Excerpt: Dr. Jessica Wu's 'The Feed Your Face Philosophy'


Your skin is also what we call a microbiome; it's teeming with microorganisms, most of which are invisible to the naked eye. Even when you think you're clean (like right after a long, hot shower), you still have bacteria, fungus, yeast, and parasites living on and in your skin (gross, but true). They're supposed to be there, of course, and normally they all live in harmony, but when that delicate balance gets disturbed (by hormone fl uctuations or changes in your diet, for example), one component overgrows, and your skin reacts. Rosacea, acne, and many rashes are caused, at least in part, by bacterial overgrowth or imbalance.

The Feed Your Face Philosophy

Hey, Dr. Wu

Q: So, how many skin-care products do I really need?

A: Two to three products— tops—should do the trick: a cleanser, sunscreen (typically in the form of a moisturizer with SPF), and a treatment of some kind in the evening, depending on your particular needs.

Over the years I've come to realize that skin care basics often confuse people the most. In fact, the majority of questions I receive from my online newsletter are about the simple stuff, such as the proper way to wash one's face or what to look for in a moisturizer. That's why I'll be sharing tips and tricks, as well as specifi c product recommendations, along the way.

Is It Hot in Here? Your Skin Controls Your Core Temperature

The skin maintains your core temperature of 98.6°F by controlling the amount of water that evaporates from your body. The evaporation of water from the skin is what cools you down. If it's very cold outside, you won't sweat as much because your body is conserving heat. On the flip side, if it's really warm outside, your body increases perspiration (obviously); as the water evaporates from your skin, you cool off. That's why people who live in dry heat don't feel as uncomfortable as people who live in more humid parts of the country. It could be 110 degrees outside, but if you're in, say, Arizona, the sweat on your skin will evaporate quickly because the air is dry. On the other hand, if you're in south Florida, it might be only 85 degrees, but there's already so much water in the air that the sweat evaporates much more slowly. It's like being in a steam shower— sticky and uncomfortable.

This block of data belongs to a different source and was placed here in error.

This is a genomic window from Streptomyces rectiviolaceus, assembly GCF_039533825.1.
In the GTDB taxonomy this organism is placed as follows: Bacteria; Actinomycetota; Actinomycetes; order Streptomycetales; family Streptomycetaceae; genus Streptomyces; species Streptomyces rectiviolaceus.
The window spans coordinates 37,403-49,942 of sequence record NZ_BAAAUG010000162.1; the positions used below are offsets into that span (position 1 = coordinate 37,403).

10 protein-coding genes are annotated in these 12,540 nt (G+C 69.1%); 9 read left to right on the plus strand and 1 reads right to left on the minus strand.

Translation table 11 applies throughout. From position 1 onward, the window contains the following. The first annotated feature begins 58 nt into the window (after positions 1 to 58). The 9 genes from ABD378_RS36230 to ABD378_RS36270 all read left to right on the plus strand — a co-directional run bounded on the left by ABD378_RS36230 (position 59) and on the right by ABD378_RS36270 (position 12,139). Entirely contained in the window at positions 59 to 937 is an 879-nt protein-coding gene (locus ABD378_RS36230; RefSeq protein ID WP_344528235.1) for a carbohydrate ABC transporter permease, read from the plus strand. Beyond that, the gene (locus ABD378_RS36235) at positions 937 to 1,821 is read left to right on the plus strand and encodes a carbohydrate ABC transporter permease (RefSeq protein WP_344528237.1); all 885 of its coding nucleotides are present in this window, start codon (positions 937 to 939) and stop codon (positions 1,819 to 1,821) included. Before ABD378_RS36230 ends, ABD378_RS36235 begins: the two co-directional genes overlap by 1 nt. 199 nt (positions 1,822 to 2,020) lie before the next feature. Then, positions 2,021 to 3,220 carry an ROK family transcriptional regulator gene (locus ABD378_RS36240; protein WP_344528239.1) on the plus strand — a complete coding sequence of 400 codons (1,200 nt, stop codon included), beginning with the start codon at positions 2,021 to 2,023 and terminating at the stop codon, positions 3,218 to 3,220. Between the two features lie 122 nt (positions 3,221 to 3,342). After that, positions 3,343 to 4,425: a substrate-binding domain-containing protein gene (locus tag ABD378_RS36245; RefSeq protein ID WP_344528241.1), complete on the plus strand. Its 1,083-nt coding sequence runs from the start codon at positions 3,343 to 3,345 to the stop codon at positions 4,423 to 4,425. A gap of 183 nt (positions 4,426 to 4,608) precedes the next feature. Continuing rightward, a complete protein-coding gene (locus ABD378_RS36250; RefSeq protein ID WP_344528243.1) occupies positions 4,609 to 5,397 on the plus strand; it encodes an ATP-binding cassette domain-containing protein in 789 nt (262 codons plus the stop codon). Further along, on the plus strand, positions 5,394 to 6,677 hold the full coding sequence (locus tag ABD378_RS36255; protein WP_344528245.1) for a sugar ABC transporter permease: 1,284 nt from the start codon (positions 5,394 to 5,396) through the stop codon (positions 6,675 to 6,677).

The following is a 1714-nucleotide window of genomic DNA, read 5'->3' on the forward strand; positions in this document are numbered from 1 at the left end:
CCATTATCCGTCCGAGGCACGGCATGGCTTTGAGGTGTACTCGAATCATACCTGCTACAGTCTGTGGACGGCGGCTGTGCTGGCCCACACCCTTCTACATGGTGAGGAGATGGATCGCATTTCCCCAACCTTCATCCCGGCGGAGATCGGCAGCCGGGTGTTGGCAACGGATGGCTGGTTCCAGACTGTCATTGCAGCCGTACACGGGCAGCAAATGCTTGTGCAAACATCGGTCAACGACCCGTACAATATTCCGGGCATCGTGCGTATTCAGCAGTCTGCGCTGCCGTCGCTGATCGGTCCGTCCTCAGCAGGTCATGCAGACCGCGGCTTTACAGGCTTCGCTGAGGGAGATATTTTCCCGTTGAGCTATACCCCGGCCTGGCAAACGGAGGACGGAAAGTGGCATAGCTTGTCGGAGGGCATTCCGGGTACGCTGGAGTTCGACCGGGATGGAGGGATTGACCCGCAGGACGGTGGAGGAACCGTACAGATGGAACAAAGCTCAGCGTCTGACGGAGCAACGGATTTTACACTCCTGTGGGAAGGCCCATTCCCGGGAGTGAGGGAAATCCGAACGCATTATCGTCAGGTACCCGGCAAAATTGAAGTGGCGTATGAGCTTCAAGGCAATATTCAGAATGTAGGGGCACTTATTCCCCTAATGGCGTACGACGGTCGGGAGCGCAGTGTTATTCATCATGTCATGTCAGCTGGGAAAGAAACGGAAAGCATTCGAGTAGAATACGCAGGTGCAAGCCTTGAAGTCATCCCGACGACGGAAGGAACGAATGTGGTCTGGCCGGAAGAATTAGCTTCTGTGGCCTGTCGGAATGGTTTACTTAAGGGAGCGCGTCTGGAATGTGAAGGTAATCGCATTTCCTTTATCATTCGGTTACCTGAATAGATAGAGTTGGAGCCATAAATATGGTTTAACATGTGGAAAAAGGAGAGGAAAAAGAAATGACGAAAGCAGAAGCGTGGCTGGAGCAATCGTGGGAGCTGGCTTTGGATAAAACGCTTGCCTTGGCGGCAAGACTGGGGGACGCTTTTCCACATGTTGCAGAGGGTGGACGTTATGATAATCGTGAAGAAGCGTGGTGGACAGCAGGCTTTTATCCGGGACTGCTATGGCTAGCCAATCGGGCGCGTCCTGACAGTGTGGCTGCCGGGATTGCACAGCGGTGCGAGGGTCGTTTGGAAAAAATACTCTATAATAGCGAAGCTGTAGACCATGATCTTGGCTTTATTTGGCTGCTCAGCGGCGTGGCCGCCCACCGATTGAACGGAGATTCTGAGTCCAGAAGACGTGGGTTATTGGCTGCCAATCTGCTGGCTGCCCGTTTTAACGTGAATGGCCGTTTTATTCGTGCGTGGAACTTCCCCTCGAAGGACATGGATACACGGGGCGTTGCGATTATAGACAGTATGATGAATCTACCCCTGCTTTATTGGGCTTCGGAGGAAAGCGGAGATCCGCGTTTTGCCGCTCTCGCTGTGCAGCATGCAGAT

Were you to lose large areas of your skin— in a fire, for example— you'd also lose your ability to regulate your internal temperature. That's why burn victims have to be wrapped from head to toe and kept in warm beds. There's a huge risk of developing hypothermia when you can't prevent water loss or hold in heat. That is also why a serious sunburn (as in second degree or worse, when the skin blisters and peels off) can make you shiver and shake.

The Feed Your Face Philosophy

Skin Enemy #1: Inflammation

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